Published on August 24th, 2020 | by Sunit Nandi


The Big Gamble: Sportbook and Crypto Hacks – the Only Difference is the Narrative

Sportsbooks have been around for a long time. Cryptos, not so much.

But if there is one thing that both of these two entities —yes, let’s call them entities—have in common, it’s a public perception of high risk.

Another word that one could use —historically speaking— to describe both of these things is, ‘taboo.’ But both are losing this perception.

States are legalizing sports betting left and right. Some are creating their own products, like the Oregon Lottery’s ‘Scoreboard’ mobile betting app and website. Other states are relying on major bookmakers to manage state-run products for them. Sites like, Will Hill, 5dimes, and Bookmaker, which coincidentally enough accept bitcoin and other cryptos via SBR.

On the flip side of the coin, cryptos that were previously vilified as something you only use to buy drugs, sex slaves, and baby organs on the dark web, are finally getting recognized as a legitimate security/commodity. And cryptos are getting help from the most unlikely of place: coronavirus.

As world stocks crashed in March, on the heels of the pending pandemic’s announcement, cryptos stayed relatively stable. Sure, they plummeted right alongside the DOW, S&P 500, and gold, but they recovered in a matter of days. BTC proved the nays-sayers when many financial analysts came out and claimed BTC was a safe-haven investment. Well, the coin is back to the bull and currently sitting at over $11K per coin.

Hacking is Another Commonality

There are two main things hackers love to go after, money and information. Unfortunately, sportsbooks are loaded with both.

Traditionally, hackers would make attempt after attempt on sportsbooks for a couple of reasons. First, all of the deposit information and personal information attached to each player account. Not only do the hackers have an opportunity to steal money, but also another chance to get everything they need for full-fledged identity theft, not just names, addresses, and SSNs in the website’s database, but bank account numbers, routing numbers, etc. The other reason hackers used to love marketing sportsbooks is because they could target offshore books without much fear of reprisal from authorities. Say, a sportsbook operating out of Antigua is hacked by people in the United States when offshore books were entirely illegal in the eyes of the US government. What is the sportsbook going to do? It’s kind of like getting your weed stolen then trying to go to the cops for help.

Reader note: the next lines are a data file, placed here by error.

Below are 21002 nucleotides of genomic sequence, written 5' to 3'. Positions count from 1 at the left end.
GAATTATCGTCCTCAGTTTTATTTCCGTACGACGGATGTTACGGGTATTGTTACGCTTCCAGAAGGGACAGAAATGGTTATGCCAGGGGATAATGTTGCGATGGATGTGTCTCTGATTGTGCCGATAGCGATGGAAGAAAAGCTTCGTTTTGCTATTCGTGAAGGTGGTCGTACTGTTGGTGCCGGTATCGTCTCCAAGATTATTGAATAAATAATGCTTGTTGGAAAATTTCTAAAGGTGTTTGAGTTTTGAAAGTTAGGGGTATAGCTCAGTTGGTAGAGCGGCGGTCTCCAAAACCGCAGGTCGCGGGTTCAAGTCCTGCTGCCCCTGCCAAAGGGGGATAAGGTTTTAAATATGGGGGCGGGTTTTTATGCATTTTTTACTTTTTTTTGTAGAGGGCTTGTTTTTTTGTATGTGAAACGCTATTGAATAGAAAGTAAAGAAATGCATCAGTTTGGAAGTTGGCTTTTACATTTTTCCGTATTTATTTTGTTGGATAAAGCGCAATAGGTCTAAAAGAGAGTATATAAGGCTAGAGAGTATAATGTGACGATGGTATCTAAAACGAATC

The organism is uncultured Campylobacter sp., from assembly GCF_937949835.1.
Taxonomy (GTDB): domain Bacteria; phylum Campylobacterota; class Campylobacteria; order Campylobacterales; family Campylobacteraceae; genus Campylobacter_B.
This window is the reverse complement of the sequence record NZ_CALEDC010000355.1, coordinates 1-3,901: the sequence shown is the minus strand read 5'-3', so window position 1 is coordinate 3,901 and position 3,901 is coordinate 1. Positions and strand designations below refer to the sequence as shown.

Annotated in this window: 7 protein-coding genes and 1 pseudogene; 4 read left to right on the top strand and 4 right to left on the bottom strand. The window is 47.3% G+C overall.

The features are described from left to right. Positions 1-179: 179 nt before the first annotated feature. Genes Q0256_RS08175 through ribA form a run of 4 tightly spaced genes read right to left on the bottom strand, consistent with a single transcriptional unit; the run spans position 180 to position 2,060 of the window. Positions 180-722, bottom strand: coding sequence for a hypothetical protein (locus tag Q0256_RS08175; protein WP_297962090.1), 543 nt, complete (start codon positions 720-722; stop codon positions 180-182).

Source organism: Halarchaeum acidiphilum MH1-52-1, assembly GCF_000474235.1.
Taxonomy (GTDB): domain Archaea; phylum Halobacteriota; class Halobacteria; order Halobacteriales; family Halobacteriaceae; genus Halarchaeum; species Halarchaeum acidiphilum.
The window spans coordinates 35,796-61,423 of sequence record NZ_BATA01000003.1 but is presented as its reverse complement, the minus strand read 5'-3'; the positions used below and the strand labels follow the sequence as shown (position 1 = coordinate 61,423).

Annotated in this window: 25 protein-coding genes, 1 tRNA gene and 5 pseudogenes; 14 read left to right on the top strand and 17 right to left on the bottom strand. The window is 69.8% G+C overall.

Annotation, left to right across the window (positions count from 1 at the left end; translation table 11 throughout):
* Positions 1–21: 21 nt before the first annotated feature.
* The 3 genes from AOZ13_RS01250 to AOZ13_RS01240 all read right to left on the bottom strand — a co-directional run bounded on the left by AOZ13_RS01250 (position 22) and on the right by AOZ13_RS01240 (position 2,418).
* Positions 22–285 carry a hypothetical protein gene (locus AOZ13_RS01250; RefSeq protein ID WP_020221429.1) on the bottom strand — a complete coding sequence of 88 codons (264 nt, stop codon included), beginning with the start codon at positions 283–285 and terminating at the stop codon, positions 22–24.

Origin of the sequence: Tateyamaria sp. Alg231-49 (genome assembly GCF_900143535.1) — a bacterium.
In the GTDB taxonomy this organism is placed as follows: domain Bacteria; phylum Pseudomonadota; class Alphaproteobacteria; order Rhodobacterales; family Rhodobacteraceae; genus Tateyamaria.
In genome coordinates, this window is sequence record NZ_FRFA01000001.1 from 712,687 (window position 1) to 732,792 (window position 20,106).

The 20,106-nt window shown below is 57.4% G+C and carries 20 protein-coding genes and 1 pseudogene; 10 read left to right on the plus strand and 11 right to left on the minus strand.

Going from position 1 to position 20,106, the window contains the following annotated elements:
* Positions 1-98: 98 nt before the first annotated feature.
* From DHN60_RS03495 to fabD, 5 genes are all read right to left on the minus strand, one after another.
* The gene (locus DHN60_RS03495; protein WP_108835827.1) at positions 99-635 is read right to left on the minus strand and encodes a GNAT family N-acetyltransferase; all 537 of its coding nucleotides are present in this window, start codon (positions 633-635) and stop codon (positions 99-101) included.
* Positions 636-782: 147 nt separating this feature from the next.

With cryptos, the goal is universally to steal digital currency and cash out. One of the best things about cryptos is the layers of security through anonymity. So, hackers are much less likely to get any of your personal information, but they might be able to hack an exchange and transfer funds from your BTC address.

The end result for both sportsbooks and cryptocurrencies is damaged trust. These are two entities that have struggled to garner positive public perception, especially with all the propaganda slung against them by governments and centralized banking institutions. Each time there is a major hack, it is publicized. Of course, governments love control. They also love making money through power. With something like cryptos, where they have a tough time getting their —not even deserved— slice of the pie, it only makes sense that they will rail against it. Hacks give them the perfect vector for their narrative.

But ultimately, any website, business, or government establishment can get hacked. Moreover, they do get hacked; all the time. The only difference is the narrative.

Here’s a list of MASSIVE Data Breaches[1]:

  • CitiFinancial 3.9 – Million Accounts
  • ECM (Educational Credit Management Corp) – 3.3 Million Accounts
  • CheckFree Corp – 5 Million Accounts
  • Data Processors International – 8 Million CC numbers
  • Korea Credit Bureau – 20 Million Accounts
  • CardSystems Solutions – 40 Million CC Accounts
  • JPMorgan Chase – 76 Million households and 7 million businesses
  • TRW Information Systems – 90 Million People
  • Heartland Payment – 130 Million Accounts
  • Equifax – 143 Million in the US and 400,000 in UK

You don’t hear mainstream media screaming your ear off about how unsafe your information is at a bank, credit card company, or freaking CREDIT BUREAU! However, if something involving BTC gets hacked, it’s front-page news and used as fuel as to why your money and information are at risk anywhere in that market.


  1. “The Top 10 FinServ Data Breaches | Digital Guardian.” 8 May. 2019, Accessed 4 Aug. 2020.

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I'm the leader of Techno FAQ. Also an engineering college student with immense interest in science and technology. Other interests include literature, coin collecting, gardening and photography. Always wish to live life like there's no tomorrow.

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